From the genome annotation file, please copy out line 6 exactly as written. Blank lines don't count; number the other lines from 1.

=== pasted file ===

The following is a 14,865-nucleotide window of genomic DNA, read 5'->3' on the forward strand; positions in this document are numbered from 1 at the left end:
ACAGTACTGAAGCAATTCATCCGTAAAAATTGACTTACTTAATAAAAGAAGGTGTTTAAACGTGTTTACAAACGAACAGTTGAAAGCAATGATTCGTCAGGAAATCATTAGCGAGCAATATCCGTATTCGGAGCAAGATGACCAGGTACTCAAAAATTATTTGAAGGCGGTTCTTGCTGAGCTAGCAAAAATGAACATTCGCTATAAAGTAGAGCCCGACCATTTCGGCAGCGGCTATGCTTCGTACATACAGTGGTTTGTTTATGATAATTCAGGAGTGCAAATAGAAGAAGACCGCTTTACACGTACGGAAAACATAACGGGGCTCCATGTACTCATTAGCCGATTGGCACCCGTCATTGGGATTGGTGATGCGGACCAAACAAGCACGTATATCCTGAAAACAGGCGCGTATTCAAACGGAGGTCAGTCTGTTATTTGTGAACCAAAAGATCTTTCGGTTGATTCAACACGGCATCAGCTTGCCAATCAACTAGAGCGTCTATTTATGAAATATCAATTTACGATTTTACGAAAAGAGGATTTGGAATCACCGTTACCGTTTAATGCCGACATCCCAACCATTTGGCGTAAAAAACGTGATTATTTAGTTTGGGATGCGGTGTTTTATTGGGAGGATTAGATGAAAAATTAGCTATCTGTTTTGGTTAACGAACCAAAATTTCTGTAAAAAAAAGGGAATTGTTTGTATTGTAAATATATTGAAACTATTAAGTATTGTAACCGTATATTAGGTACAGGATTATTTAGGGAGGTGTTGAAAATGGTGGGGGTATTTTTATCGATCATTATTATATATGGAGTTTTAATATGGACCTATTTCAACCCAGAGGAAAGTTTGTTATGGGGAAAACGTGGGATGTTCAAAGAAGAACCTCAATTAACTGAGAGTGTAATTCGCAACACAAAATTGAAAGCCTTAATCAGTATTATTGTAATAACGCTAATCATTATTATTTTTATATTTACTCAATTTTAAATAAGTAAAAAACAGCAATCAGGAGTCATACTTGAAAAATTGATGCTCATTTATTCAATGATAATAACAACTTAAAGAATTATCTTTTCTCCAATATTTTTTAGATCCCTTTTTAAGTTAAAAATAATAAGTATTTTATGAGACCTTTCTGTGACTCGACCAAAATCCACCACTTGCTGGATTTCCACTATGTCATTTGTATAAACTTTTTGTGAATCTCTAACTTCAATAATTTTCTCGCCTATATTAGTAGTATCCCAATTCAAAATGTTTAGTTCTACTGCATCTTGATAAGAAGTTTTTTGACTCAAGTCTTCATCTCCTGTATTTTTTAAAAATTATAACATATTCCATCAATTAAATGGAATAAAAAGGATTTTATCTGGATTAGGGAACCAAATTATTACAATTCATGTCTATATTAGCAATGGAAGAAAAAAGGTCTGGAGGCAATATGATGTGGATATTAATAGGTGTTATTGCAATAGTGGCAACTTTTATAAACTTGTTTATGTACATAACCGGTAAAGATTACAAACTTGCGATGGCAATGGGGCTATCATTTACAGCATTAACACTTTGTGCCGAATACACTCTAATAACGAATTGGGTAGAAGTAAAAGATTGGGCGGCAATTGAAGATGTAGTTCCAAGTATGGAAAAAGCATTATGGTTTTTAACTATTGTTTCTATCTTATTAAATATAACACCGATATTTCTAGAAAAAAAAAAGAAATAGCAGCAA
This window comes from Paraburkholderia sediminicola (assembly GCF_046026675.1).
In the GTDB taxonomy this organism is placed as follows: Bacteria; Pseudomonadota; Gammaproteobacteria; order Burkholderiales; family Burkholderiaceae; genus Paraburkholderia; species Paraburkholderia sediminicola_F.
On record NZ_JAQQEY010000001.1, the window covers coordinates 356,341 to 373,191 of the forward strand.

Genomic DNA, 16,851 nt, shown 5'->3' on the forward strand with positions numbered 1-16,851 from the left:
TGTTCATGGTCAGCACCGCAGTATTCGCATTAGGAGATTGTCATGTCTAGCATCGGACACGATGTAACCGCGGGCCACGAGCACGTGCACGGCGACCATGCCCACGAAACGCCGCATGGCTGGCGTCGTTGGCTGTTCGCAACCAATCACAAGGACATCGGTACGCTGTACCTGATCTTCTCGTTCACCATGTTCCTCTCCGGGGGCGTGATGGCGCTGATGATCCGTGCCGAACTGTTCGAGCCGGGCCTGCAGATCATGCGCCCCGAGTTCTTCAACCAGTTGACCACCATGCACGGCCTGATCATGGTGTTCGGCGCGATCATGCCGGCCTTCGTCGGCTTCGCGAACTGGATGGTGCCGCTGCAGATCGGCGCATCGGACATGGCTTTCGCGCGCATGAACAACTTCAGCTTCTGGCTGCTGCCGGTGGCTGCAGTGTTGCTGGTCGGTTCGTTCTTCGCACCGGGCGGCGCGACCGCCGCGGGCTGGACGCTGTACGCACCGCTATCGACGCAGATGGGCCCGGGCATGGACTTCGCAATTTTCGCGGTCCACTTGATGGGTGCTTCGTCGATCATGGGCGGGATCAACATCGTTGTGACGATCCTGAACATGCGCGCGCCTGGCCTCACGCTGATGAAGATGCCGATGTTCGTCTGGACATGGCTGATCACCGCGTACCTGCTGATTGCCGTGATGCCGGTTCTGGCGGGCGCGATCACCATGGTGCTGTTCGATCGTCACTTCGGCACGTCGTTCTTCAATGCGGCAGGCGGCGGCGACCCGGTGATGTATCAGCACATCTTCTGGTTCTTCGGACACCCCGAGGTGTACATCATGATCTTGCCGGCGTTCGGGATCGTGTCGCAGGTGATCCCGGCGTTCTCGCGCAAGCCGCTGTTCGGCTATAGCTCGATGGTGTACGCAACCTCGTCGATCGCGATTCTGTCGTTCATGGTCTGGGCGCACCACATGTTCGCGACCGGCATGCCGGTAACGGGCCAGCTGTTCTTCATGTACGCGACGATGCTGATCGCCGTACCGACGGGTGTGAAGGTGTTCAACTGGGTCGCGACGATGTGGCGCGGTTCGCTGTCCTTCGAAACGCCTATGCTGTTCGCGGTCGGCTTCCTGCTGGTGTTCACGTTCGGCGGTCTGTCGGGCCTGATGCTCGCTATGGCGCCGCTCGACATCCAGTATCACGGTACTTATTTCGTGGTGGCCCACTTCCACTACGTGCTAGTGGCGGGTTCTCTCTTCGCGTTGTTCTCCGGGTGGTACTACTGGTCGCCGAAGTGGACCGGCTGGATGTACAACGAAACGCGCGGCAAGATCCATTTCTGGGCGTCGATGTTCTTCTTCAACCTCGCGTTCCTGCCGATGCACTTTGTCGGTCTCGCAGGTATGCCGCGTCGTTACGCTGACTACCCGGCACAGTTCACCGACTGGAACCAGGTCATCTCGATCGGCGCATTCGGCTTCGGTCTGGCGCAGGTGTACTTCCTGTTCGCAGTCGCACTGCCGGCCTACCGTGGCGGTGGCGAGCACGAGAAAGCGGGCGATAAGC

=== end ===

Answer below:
Genomic DNA, 16,851 nt, shown 5'->3' on the forward strand with positions numbered 1-16,851 from the left: